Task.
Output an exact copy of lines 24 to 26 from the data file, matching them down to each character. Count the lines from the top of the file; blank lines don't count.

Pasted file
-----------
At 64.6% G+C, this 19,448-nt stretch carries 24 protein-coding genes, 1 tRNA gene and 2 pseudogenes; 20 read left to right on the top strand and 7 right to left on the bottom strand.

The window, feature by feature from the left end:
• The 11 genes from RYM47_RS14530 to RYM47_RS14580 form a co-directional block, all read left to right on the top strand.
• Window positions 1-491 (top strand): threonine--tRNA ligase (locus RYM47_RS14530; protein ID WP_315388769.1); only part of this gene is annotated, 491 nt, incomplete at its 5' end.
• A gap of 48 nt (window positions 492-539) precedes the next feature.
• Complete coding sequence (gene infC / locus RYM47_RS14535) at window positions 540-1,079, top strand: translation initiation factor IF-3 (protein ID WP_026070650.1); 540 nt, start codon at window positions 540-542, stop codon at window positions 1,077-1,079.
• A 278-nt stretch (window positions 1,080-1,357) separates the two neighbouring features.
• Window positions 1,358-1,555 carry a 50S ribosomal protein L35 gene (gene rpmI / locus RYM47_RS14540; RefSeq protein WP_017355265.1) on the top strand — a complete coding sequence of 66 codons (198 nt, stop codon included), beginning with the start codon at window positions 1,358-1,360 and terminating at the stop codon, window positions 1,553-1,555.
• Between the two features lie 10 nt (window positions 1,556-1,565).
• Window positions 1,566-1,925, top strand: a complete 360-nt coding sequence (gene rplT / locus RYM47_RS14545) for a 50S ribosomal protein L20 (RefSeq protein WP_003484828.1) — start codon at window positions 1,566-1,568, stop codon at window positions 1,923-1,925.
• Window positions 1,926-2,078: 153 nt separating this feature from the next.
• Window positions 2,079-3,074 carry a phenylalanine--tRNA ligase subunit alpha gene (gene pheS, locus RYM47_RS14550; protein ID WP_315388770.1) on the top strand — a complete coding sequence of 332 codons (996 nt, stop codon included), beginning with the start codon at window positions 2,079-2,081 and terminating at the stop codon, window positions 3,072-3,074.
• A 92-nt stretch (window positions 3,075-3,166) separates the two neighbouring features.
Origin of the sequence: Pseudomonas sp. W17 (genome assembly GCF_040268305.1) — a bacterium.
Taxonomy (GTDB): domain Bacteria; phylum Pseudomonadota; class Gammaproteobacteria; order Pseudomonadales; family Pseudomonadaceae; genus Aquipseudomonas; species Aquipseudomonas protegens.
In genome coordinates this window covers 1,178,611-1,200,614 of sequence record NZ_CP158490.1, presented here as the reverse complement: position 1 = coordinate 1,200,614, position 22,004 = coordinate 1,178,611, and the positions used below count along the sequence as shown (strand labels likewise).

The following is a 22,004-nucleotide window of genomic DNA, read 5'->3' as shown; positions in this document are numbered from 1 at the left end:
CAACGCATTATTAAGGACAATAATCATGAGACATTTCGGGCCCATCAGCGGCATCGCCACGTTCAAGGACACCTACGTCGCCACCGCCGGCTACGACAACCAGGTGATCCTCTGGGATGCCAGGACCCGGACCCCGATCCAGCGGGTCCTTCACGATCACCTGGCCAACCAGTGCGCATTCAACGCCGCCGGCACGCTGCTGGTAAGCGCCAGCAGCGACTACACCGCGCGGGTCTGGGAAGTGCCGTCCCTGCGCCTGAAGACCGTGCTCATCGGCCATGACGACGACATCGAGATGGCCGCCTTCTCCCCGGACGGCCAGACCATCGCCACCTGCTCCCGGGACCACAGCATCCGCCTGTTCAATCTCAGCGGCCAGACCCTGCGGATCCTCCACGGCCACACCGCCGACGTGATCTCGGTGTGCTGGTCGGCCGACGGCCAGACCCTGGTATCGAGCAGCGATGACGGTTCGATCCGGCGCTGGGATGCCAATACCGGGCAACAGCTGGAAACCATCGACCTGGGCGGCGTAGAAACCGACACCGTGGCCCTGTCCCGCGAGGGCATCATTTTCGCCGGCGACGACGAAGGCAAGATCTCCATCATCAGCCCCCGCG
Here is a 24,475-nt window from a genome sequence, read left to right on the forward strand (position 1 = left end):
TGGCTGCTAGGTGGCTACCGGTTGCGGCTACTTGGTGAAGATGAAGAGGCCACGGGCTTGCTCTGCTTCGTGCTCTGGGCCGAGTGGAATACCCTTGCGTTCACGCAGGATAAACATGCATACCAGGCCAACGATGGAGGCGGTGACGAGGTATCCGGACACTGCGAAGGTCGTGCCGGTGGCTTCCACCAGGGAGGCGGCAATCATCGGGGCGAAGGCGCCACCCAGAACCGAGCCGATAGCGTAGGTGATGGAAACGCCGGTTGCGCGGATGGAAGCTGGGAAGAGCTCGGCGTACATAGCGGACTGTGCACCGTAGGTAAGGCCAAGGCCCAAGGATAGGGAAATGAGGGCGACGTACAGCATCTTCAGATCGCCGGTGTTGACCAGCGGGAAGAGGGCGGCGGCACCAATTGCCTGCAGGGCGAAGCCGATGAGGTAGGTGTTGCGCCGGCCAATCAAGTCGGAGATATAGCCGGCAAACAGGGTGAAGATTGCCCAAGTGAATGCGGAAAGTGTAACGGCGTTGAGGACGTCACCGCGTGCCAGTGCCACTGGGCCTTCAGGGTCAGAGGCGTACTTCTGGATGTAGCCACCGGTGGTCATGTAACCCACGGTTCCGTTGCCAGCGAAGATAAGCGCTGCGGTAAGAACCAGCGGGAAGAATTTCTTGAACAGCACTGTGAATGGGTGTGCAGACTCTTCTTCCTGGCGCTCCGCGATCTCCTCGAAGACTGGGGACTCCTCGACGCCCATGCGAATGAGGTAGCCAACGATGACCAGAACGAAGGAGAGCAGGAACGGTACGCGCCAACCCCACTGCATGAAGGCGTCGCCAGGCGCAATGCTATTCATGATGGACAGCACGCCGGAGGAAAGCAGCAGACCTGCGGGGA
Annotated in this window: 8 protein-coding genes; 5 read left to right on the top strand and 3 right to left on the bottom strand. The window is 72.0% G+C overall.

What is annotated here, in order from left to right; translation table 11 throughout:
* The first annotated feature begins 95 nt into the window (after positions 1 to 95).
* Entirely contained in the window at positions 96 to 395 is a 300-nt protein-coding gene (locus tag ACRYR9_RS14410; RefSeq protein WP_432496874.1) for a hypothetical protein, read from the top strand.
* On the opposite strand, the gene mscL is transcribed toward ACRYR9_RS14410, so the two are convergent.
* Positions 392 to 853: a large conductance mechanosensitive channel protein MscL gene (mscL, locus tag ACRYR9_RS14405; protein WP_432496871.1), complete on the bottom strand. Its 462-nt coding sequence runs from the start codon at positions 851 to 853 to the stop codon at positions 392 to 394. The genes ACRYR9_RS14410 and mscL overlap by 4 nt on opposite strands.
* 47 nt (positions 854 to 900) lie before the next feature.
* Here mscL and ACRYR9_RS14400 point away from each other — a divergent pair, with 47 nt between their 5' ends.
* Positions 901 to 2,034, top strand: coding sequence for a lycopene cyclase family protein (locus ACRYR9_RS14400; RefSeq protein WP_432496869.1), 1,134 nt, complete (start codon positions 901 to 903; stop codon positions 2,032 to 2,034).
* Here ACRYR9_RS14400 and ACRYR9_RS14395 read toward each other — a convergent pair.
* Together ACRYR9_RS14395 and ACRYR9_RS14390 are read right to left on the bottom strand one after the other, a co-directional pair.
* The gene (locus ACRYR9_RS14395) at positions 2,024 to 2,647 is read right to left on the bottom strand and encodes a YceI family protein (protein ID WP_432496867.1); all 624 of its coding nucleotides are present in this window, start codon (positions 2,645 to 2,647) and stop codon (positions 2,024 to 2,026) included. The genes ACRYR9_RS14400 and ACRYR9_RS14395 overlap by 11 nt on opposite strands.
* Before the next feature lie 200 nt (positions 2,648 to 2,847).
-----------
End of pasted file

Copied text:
* Entirely contained in the window at positions 96 to 395 is a 300-nt protein-coding gene (locus tag ACRYR9_RS14410; RefSeq protein WP_432496874.1) for a hypothetical protein, read from the top strand.
* On the opposite strand, the gene mscL is transcribed toward ACRYR9_RS14410, so the two are convergent.
* Positions 392 to 853: a large conductance mechanosensitive channel protein MscL gene (mscL, locus tag ACRYR9_RS14405; protein WP_432496871.1), complete on the bottom strand. Its 462-nt coding sequence runs from the start codon at positions 851 to 853 to the stop codon at positions 392 to 394. The genes ACRYR9_RS14410 and mscL overlap by 4 nt on opposite strands.